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Let’s Talk About H&M and their Racist Advert

It has become a habit for big brands to promote their products by taking a jab at black people. Placing them in a box of silly expectations and, by extension, portray them in dehumanizing stereotypes, watch the internet go on fire over the advert and release some apology statement later after withdrawing the advert.

If you say it’s not a habit, what else can explain the continuous repetition of silly blunders that these big brands are becoming known for, given how unapologetically woke the world has become? An advert campaign is not a one-man thing. Certainly not when it involves a big brand like H&M and whoever the advert experts are that sat down, discussed and approved that a handsome promising black boy would wear a hoodie with “Coolest Monkey in the Jungle” written on it. Promotional strategy or not, some people deserve a thorough ass-whooping in the form of a sack email.

The monkey jumper advert might be a pointer to the deficiency in H&M’s HR structure. Probably, the company isn’t made up of workers of diverse racial backgrounds, which led to this disaster that threatens to take us back to the era of Jim Crow. This makes it entirely difficult for them – and the people who work under them – to see and understand the hurt and distress caused by words like “monkey” in the black community. Nobody, no matter their race or heritage, deserves to be called or even treated like that.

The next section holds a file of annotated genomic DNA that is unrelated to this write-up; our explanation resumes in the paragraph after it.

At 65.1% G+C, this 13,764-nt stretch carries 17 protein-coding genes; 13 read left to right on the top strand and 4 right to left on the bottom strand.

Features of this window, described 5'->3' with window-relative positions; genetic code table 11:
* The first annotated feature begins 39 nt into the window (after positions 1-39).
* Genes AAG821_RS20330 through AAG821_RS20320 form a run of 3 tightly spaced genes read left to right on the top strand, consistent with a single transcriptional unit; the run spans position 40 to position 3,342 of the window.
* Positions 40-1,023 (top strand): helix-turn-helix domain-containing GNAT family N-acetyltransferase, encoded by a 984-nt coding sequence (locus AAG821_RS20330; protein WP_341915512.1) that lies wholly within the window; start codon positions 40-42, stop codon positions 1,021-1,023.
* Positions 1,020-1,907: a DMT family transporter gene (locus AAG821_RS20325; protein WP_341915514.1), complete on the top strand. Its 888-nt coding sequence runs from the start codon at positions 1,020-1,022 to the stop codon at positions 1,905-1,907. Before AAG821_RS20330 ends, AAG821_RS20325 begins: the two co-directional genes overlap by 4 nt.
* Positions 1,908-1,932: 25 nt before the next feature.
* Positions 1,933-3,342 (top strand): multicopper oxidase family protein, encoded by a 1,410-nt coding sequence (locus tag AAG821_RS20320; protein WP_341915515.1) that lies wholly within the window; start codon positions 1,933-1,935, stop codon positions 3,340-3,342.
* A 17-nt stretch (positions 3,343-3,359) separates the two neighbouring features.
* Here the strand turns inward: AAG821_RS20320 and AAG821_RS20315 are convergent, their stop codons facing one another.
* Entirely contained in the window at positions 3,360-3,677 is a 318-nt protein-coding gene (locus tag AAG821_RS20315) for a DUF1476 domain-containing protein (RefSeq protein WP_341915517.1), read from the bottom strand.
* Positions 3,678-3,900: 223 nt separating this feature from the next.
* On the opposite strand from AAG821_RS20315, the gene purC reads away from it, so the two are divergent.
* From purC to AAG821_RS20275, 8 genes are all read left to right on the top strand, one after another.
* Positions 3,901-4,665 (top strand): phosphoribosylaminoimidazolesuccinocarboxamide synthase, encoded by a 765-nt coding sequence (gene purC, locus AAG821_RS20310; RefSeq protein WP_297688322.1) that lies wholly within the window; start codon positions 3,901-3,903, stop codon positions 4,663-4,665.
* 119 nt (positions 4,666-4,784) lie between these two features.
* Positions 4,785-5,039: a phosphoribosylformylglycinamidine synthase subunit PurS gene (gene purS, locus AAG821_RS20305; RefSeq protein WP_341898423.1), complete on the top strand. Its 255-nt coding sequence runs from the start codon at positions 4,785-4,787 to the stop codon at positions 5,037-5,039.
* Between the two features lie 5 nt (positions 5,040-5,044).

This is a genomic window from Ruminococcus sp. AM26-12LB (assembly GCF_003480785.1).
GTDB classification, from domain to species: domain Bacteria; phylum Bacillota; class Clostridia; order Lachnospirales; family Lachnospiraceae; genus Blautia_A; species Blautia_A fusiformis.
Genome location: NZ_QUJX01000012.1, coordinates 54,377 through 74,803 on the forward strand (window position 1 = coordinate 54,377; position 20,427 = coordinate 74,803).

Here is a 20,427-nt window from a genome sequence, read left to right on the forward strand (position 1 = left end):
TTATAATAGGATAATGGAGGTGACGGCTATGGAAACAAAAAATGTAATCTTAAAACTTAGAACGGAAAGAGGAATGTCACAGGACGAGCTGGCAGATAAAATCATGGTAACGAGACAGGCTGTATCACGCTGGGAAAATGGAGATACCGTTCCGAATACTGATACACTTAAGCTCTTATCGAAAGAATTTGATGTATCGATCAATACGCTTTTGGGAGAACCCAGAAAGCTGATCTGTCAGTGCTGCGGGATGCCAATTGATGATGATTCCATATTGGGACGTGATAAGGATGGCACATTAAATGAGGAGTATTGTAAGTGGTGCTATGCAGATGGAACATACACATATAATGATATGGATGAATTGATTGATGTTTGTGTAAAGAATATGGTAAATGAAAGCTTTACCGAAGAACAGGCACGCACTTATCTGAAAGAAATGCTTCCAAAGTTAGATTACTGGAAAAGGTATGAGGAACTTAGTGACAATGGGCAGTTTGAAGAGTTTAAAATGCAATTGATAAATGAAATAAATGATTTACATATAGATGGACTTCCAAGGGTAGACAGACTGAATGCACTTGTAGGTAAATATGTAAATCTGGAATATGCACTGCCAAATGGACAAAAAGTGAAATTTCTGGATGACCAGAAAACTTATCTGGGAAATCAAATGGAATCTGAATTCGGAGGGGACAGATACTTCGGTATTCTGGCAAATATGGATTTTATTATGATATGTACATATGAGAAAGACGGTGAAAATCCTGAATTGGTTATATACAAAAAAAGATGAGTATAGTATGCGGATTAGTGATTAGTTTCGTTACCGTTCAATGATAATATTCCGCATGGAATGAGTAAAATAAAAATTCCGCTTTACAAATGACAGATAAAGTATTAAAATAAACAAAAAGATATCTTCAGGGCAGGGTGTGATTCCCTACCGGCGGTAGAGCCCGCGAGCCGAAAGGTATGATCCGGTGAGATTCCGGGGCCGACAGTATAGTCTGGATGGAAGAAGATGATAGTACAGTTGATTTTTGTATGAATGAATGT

This under-representation and stereotyped portrayal of black people in commercials didn’t start today. First, it was some mad Twitter people photoshopping Rihanna’s skin complexion to look white, claiming she looks better as a white woman, then the Pepsi advert that tried making a joke of black and other minority community’s struggle, Dove’s 2-time messed-up black community representation advert campaign, Nivea’s billboard adverts in Ghana, Senegal and Nigeria, showing beauty queens with the words “for visibly fairer skin” written across their bodies and the TV commercials that had the model’s skin become light as she happily applied the cream, and a lot more. We can’t even mention all that nonsense.

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Hey Advertisers! it is important to include people who can connect directly with all audience or customer base in your team, and every race should be part of that team. The internet never forgets. It saves the receipt and we are still at high alerts to snatch wigs from brands, big or small, that make a mess of the struggle for inclusivity in the world.

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Henry I. Ugwu

Written by Henry I. Ugwu

Henry I. Ugwu is a writer, opinion journalist, media scholar, social media strategist and crisis management expert.

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